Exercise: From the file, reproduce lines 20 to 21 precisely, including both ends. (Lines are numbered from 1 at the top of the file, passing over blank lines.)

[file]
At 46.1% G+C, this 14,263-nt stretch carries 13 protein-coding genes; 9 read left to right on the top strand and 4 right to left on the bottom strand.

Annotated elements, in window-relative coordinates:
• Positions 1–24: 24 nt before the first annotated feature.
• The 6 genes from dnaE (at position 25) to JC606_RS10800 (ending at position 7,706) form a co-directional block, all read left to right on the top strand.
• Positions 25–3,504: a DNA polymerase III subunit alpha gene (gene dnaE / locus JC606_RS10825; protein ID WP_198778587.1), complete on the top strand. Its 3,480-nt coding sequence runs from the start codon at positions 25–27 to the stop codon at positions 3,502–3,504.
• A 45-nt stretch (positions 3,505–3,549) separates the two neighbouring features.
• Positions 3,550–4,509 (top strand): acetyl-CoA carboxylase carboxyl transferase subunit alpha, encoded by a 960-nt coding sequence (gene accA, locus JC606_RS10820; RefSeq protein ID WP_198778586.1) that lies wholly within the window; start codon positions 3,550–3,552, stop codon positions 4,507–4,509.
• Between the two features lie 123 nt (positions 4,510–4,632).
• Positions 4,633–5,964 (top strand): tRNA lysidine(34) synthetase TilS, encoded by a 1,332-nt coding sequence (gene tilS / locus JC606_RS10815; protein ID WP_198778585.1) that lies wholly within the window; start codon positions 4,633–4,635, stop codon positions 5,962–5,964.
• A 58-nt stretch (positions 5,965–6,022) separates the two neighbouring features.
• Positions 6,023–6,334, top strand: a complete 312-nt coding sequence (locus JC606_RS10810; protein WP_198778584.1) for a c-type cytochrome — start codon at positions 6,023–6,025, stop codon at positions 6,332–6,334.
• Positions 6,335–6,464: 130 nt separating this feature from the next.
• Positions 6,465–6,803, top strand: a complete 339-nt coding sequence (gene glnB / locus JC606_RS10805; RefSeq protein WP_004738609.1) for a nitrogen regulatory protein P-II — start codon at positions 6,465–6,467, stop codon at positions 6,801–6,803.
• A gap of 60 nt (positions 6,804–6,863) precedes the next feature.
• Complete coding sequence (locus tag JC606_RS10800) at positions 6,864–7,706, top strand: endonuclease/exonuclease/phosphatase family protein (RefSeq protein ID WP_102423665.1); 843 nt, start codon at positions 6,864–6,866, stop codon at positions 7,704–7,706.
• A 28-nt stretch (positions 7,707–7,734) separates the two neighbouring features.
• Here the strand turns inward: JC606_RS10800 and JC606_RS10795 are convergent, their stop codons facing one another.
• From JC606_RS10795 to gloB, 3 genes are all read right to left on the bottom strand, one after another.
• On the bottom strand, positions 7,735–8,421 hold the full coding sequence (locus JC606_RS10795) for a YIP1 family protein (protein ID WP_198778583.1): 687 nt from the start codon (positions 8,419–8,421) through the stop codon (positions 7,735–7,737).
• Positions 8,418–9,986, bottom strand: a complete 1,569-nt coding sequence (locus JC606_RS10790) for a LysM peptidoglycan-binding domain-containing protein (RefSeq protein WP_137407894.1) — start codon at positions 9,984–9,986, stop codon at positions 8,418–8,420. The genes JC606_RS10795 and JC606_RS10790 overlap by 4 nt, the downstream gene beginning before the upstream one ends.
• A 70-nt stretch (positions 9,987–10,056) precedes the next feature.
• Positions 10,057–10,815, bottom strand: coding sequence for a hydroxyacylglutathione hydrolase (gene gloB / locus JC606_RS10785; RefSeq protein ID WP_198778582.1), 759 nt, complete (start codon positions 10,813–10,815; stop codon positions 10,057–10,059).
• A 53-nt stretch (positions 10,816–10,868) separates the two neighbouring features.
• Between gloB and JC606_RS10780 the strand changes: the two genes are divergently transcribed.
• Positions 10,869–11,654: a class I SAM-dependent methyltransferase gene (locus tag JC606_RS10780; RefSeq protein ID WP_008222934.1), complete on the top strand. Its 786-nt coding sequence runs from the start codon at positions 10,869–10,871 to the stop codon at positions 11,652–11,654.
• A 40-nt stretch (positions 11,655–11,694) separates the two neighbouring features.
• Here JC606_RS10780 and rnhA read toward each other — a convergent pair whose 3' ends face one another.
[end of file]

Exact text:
• Positions 8,418–9,986, bottom strand: a complete 1,569-nt coding sequence (locus JC606_RS10790) for a LysM peptidoglycan-binding domain-containing protein (RefSeq protein WP_137407894.1) — start codon at positions 9,984–9,986, stop codon at positions 8,418–8,420. The genes JC606_RS10795 and JC606_RS10790 overlap by 4 nt, the downstream gene beginning before the upstream one ends.
• A 70-nt stretch (positions 9,987–10,056) precedes the next feature.